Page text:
As I travel down the road of my journey through rotator cuff surgery, I’m going to endeavor to chronicle what you may expect if you decide to go forward with your surgery. I intend to add things to this list as I discover them through my experience. Here are some things you will probably have to deal with.
- Pain– No surprise here. The first week after surgery, you will have strong to moderate pain, especially at night. The pain medication helps a lot to relieve this (I am on day 16 today and still have some pain). You’ll also have pain if you bump your shoulder or inadvertently try to catch a falling object or trip and try to catch your balance by throwing your arm up (Ouch!). I know both of those by experience. Guard your shoulder when you’re out and about. I was told by a therapist, whom I consulted before my surgery, that the real pain is when you start your therapy. My doctor’s clinical assistant also told me that I would probably need my pain medication for when I start my therapy. I’ll let you know more on this when I start therapy in October.
- Boredom – If you are an active person, and especially if your surgery was on your dominant side (for me, my right side), you’re going to have a problem with boredom. Most everything I used to do is off-limits for me. I am getting caught up on my reading and taking a lot of walks. This is one of the toughest parts for me.
- Withdrawal – If you don’t get off the strong pain medication soon enough (I was taking Percocet), you will experience withdrawal or downright addiction. I was only taking it for a couple weeks, and that wasn’t even regularly, and I experienced withdrawal symptoms. You definitely don’t want to be taking this stuff just to sleep good at night. It will make you sleep like a baby, but it will also wrap itself around you like a serpent. Be very careful with this.
- Sleep problems– I’m at day 16, and I’m still having problems getting a good night’s sleep (which, at 2:50 AM, is why I’m writing on this blog), waking up repeatedly throughout the course of the night. A combination of factors contribute to this. One is the pain, the other is my body crying out for the pain medication, which it likes a lot. I could cave in and take one tablet, and then I could sleep for a while, but I am very concerned about the addiction problem, so I try to only take the meds when it is just intolerable.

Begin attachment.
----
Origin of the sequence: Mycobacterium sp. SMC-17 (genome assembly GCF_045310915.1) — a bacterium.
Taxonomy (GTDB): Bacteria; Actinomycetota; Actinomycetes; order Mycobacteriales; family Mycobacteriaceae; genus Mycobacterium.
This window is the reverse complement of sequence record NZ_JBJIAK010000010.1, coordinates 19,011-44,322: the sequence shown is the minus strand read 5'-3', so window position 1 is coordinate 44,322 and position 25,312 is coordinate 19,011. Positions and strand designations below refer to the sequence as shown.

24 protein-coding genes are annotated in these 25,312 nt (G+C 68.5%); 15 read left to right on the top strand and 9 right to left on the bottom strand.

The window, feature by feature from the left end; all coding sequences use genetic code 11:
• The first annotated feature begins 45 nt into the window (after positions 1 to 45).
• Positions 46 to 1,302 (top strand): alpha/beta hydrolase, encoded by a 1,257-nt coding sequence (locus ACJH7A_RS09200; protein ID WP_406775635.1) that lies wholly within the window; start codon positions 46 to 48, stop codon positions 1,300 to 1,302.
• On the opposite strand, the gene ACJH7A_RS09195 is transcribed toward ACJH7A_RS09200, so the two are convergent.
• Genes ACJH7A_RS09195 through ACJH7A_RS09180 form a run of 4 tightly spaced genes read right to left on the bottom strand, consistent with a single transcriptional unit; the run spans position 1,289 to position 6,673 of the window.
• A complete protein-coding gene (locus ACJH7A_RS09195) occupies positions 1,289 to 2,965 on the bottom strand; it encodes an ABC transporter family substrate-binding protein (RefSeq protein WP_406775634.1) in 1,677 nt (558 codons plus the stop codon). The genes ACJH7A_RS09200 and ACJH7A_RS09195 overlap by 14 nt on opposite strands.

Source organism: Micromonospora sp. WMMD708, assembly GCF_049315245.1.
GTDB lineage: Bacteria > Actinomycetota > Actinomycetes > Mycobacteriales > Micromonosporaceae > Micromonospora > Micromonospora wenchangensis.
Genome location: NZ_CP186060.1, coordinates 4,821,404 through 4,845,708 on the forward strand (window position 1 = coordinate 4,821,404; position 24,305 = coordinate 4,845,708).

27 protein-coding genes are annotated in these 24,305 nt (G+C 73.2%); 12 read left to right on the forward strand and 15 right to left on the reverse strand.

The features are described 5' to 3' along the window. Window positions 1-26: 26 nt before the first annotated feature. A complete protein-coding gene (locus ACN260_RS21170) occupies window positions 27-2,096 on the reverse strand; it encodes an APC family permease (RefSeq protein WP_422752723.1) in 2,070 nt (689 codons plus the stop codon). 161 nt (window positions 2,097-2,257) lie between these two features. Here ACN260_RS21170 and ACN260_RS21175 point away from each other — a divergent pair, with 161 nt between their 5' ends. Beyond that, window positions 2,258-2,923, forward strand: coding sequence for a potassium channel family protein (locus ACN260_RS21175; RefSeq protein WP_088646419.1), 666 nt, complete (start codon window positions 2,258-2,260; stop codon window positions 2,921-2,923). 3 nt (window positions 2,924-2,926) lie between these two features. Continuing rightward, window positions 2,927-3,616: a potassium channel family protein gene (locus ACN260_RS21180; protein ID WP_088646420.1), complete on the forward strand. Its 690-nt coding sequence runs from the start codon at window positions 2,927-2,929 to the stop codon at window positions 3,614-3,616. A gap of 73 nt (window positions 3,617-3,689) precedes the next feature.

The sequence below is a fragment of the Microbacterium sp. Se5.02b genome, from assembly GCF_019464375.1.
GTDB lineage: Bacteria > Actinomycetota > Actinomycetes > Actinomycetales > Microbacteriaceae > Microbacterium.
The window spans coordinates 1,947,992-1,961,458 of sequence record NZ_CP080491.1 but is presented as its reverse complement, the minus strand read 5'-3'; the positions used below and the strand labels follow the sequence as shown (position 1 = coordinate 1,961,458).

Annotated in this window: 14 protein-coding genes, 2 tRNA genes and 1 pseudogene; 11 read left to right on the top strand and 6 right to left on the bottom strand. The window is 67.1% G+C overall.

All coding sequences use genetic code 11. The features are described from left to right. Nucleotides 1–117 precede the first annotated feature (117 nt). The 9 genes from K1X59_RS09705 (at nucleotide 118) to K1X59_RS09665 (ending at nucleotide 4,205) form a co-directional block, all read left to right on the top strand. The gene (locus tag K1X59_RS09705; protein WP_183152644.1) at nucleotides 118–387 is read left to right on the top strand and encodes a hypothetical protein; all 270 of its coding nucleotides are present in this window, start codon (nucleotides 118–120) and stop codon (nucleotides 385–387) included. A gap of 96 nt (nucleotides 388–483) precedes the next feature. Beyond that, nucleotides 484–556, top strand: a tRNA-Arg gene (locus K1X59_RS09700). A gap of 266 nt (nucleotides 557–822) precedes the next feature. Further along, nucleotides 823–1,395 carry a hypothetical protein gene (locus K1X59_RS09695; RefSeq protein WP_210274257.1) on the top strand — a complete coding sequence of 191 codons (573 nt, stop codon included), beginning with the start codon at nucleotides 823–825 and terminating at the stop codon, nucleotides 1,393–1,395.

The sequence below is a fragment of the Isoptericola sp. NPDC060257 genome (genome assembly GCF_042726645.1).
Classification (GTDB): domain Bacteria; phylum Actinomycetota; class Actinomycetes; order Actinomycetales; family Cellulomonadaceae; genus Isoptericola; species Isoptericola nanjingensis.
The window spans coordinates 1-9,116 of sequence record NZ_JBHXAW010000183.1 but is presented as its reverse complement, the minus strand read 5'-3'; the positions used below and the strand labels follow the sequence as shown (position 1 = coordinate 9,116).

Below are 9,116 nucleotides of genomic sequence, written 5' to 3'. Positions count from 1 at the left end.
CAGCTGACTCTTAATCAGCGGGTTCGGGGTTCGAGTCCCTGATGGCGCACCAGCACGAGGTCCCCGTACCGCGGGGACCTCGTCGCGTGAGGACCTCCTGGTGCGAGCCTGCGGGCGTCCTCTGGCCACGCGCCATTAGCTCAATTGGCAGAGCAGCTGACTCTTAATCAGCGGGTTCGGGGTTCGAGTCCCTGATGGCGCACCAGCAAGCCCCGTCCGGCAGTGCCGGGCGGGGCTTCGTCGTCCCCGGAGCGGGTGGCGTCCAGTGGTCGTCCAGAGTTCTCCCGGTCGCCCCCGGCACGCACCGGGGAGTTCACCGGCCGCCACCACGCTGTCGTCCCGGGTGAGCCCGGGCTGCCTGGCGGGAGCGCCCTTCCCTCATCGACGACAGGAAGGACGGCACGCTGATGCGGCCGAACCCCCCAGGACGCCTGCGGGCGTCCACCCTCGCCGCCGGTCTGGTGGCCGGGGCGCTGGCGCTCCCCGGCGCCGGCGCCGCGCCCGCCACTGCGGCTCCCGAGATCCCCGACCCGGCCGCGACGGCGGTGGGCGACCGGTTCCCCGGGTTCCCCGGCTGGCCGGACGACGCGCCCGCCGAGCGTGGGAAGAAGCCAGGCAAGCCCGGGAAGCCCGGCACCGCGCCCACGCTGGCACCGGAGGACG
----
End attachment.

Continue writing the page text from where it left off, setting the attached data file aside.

- Weight Loss – When I went in for my surgery, I was fit and trim, so it’s not because I needed to lose some weight. I actually thought I’d be putting weight on and instead, I’m losing it. In fact, I weigh less right now than I’ve weighed in decades.
- The reason for the weight loss is that now I can’t play tennis and do hard manual labor which keeps my muscles toned. Now, the right side of my body is wasting away because of inactivity (atrophy). Until I begin my therapy in 2 weeks, I’m probably going to lose even more weight.
- So, as they say on TV, “your results may vary,” but if you’re anything like me, you can expect to lose weight and not gain it. As I write this, I am at 3.5 weeks since my surgery.
- A long road to recovery – Here is a quote from a physical therapist who goes to my church:
“This can be a rather long and arduous road, but just be patient and stay the course.”
He is referring to my rotator cuff surgery recovery. Notice the word, arduous. I wasn’t exactly sure what my friend meant by that, so I looked it up. Here’s the definition:
“hard to accomplish or achieve, difficult, marked by great labor or effort, strenuous, hard” – Merriam Webster Dictionary
As I add this one to my list here, I am 5 weeks into my therapy (11/6/12). My therapist has told me that I can expect to be in therapy for, at least, 2 more months. If you are considering having this surgery, be prepared for the long haul.